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Supporting Women Human Rights Defenders - Submission to UN Special Rapporteur Mary Lawlor

Friday May 19

In a recent meeting focused on women human rights defenders (WHRDs), we came together to discuss the daunting challenges faced by WHRDs operating in conflict, post-conflict, or crisis-affected settings. We published our findings in a joint report addressed to UN Special Rapporteur on Human Rights Defenders, Mary Lawlor.


With a particular focus on Afghanistan, Argentina, Colombia, and Kenya, the conversation shed light on the immense risks and obstacles WHRDs face whilst striving for justice and human rights in their communities.


The Risky Path of Advocacy and Accountability

Engaging in the vital work of a WHRD inherently carries risks. Efforts to demand accountability and justice for perpetrators of violence or state omissions can lead to imprisonment, disciplinary actions, political consequences, loss of public confidence, and even power shifts. This realization underscores the resilience demonstrated by WHRDs in their pursuit of justice and remains a constant presence.


The Gendered Nature of Challenges in Crisis-Affected Areas

Regardless of country or context, the challenges faced by WHRDs remain remarkably similar. Gender plays a pivotal role in exacerbating and shaping the risks faced by defenders. They encounter various obstacles, including hostilities from governments and communities, impunity, harmful narratives, defamation employing harmful gender stereotypes, targeting of family members, disappearances, hostilities, killings, threats, intimidation, gender-based violence, physical harassment, psychological abuse, lack of legal representation, limited access to remedies, and insufficient recognition and documentation of their struggles.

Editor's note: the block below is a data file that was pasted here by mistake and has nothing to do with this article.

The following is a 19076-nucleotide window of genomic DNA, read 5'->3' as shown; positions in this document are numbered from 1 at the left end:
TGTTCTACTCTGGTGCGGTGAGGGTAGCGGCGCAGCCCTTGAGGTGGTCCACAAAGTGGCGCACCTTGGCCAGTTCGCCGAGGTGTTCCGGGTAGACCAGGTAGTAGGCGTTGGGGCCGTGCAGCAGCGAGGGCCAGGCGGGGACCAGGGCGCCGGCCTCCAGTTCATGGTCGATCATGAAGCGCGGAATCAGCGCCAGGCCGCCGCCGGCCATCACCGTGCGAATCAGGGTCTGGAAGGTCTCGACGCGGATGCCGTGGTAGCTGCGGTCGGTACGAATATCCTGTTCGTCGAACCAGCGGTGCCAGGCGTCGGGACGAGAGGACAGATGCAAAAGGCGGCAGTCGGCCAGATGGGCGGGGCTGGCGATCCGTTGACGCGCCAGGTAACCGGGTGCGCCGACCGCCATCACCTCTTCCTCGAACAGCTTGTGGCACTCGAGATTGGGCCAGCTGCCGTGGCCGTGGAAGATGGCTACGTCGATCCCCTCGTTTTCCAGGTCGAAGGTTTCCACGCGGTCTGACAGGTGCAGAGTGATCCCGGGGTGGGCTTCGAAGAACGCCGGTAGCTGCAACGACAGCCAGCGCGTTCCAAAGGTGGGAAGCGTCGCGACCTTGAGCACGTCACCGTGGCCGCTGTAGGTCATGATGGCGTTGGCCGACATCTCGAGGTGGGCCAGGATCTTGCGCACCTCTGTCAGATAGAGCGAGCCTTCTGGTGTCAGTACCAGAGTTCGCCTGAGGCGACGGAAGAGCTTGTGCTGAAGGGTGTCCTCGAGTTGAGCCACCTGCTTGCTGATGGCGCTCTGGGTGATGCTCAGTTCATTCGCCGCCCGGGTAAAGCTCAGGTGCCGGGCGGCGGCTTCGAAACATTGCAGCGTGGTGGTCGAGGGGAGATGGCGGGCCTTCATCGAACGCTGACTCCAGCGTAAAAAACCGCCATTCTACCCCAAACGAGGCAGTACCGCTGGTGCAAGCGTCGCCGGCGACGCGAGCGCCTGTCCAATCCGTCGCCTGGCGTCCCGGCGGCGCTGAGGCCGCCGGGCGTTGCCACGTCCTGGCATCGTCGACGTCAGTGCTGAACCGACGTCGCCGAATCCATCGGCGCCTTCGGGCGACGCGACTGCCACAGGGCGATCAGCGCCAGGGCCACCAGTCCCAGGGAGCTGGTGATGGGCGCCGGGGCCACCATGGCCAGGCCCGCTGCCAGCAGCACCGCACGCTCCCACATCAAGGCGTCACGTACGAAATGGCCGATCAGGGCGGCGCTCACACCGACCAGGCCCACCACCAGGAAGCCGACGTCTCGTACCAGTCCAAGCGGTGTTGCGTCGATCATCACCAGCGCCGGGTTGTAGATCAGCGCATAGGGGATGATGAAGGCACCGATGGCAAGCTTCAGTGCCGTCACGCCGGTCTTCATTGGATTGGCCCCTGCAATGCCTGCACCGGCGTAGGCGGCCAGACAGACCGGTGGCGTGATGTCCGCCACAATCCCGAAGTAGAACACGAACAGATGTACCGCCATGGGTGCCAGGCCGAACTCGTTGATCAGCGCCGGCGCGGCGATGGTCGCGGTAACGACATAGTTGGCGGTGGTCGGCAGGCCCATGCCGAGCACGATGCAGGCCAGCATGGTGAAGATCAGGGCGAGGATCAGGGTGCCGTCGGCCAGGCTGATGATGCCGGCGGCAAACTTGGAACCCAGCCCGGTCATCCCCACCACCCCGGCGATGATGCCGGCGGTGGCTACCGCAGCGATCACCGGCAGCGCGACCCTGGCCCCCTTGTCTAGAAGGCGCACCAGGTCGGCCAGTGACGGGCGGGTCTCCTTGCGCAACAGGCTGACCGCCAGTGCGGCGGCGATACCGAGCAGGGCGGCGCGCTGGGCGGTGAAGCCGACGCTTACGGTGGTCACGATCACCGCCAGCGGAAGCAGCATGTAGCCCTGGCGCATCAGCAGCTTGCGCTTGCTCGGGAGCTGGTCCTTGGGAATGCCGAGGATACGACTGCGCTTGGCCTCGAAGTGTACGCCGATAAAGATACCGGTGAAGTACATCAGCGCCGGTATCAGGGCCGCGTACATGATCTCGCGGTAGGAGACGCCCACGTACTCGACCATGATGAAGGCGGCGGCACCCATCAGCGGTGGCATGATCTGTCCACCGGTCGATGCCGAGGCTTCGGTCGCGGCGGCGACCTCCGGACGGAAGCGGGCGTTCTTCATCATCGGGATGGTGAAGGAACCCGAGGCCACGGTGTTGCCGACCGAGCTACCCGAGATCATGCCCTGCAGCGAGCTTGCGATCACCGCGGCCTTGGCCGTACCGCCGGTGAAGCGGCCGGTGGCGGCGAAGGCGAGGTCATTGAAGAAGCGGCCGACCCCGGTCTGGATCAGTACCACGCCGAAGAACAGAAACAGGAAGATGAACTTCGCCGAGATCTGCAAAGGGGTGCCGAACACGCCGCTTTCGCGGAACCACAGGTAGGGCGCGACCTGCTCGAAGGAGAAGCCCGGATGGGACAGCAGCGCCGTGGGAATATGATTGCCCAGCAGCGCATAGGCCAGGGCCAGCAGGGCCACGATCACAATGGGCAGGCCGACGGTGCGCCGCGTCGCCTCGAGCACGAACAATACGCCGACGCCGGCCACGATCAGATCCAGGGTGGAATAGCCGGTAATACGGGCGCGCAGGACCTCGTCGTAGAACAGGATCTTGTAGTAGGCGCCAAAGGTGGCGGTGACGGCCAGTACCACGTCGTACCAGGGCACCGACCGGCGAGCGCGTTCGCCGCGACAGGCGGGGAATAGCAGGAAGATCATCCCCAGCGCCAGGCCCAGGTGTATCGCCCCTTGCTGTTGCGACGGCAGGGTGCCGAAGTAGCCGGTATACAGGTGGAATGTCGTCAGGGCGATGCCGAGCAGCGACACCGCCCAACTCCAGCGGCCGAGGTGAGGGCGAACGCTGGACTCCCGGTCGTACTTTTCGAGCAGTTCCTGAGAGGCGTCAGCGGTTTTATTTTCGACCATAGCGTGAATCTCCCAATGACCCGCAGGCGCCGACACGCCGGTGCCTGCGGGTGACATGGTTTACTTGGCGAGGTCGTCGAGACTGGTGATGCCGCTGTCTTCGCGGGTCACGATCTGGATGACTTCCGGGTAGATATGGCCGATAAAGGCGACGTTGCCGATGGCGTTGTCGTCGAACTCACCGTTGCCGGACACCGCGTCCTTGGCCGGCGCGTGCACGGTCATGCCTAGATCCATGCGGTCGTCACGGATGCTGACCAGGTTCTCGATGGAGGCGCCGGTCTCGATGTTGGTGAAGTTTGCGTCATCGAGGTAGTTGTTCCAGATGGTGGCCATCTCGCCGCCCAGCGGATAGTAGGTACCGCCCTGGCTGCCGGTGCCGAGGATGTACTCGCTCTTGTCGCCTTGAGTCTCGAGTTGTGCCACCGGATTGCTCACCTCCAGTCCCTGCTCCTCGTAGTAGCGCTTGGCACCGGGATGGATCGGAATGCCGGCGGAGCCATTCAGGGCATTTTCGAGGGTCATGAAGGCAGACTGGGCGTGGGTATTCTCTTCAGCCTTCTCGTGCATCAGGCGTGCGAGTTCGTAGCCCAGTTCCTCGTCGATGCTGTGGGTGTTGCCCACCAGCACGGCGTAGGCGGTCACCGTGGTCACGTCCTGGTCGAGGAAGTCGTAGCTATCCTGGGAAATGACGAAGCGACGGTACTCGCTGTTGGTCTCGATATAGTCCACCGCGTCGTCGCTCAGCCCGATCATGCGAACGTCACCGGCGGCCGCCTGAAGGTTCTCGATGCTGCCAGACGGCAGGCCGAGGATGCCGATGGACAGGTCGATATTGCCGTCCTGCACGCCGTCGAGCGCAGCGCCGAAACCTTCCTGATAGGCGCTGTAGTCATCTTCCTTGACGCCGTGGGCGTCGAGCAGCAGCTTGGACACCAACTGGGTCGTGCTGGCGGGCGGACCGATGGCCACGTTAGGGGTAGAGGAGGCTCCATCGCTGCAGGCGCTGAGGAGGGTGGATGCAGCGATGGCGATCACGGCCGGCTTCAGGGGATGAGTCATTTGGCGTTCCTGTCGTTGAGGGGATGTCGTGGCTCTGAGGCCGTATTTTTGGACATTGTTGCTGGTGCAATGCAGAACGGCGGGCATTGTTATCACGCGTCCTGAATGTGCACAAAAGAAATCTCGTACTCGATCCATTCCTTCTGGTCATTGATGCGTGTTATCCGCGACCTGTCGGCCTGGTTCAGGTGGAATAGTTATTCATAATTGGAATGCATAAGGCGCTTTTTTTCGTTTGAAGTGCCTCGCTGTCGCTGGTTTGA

Unsafe Physical and Virtual Environments


WHRDs operate within socio-economic, religious, political, and patriarchal disparities that create unsafe physical and virtual environments. The lack of regulations around social media platforms and applications amplifies their risks. Media attacks and online abuse often go unrecognised and unpunished The absence of proper investigations and sanctions perpetuates a cycle of silence, hindering WHRDs' work and further marginalizing their voices.


Collaborative Efforts for Change

  • Governments must unite and collaborate with authorities to reduce impunity rates. It is crucial to establish proper investigation processes that hold perpetrators accountable and facilitate access to justice.

  • Bridging the trust and communication gap between WHRDs and governments is essential for the prevention and protection of these individuals in a complex geo-political landscape. Civil society also plays a pivotal role in raising awareness about the work of WHRDs, highlighting their contributions to conflict resolution and actively participating in the development and implementation of strategies to benefit communities.

By recognizing and addressing the risks, we hope that governments and civil society can work together to change this. Empowering WHRDs is not only a matter of justice, but also a catalyst for positive change in conflict-affected communities worldwide.



The report was co-authored by Catalina Dominguez-Fernandez, Natasha Latiff, of SAHR, together with Enjeela from Afghanistan, Jimena Gibertoni and Yamila Carballido from Argentina, Isabella Mwangi and Hagin Watwati from Kenya.


SAHR leads and facilitates joint advocacy with other women and diverse leaders in policy, to shape international standards and norms on SGBV and access to justice.

Interesting in joining us in future submissions?

Become a Member > sa-hr.org/empower

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